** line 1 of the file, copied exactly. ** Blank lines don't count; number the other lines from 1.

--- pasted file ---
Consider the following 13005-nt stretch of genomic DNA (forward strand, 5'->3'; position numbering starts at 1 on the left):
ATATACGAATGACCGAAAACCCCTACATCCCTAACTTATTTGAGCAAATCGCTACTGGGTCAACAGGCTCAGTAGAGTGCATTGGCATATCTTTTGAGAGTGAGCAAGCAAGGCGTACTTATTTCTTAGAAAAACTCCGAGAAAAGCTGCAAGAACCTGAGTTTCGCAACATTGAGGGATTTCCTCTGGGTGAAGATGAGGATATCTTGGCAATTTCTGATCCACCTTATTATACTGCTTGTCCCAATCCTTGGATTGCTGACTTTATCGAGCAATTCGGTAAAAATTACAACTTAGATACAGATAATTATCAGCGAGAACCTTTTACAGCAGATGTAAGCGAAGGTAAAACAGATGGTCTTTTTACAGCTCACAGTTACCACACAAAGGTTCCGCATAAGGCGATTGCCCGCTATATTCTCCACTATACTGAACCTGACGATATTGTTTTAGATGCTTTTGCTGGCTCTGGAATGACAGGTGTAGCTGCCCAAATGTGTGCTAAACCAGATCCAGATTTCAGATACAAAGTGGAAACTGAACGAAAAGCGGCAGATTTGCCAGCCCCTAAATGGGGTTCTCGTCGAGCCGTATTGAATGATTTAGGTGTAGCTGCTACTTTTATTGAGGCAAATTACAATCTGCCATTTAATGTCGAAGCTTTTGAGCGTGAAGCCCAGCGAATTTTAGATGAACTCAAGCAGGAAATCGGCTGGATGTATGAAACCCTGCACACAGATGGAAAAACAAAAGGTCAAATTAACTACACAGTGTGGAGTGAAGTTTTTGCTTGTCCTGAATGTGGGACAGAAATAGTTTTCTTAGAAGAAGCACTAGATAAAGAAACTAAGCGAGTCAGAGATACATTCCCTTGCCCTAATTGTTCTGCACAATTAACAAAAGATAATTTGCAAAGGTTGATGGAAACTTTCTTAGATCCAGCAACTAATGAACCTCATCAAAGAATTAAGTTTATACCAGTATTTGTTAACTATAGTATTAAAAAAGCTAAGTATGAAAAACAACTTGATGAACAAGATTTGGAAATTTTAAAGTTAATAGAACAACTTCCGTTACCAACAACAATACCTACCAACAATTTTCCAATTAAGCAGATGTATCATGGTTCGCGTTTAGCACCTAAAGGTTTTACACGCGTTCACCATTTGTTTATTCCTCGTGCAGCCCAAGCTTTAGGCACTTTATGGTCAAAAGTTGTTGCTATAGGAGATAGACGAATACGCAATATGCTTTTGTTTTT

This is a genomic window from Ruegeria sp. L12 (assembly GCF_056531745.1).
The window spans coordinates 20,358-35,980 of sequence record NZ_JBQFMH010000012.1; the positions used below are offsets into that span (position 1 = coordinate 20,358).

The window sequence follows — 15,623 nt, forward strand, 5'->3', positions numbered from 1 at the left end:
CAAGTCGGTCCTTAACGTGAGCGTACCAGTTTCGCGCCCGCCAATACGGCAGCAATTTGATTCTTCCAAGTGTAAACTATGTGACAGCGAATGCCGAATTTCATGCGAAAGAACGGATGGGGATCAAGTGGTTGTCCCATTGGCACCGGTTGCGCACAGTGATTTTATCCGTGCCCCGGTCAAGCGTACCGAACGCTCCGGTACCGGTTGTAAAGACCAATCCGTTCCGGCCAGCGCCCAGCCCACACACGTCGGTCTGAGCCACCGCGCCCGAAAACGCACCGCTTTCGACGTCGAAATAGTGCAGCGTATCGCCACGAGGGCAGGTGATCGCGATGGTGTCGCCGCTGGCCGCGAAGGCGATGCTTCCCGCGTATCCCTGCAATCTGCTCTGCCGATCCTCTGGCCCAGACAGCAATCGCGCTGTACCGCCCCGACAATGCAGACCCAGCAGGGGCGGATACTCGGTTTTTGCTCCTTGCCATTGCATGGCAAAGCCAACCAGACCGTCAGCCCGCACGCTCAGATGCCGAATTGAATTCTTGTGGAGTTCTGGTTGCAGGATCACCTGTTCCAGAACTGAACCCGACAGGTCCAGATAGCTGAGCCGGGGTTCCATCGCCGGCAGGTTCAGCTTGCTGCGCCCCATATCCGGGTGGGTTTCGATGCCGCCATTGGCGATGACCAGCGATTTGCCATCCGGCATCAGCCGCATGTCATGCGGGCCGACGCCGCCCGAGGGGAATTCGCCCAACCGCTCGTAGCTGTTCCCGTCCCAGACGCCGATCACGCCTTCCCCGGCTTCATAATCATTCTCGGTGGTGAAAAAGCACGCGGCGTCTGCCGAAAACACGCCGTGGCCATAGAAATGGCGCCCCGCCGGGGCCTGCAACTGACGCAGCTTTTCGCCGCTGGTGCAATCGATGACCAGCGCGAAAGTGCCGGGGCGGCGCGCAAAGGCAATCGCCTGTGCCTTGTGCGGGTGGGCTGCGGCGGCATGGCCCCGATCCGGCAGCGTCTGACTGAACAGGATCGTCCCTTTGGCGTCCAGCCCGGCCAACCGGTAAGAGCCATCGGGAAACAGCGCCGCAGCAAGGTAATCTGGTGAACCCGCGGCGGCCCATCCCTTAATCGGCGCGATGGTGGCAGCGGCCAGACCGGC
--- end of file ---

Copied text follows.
Consider the following 13005-nt stretch of genomic DNA (forward strand, 5'->3'; position numbering starts at 1 on the left):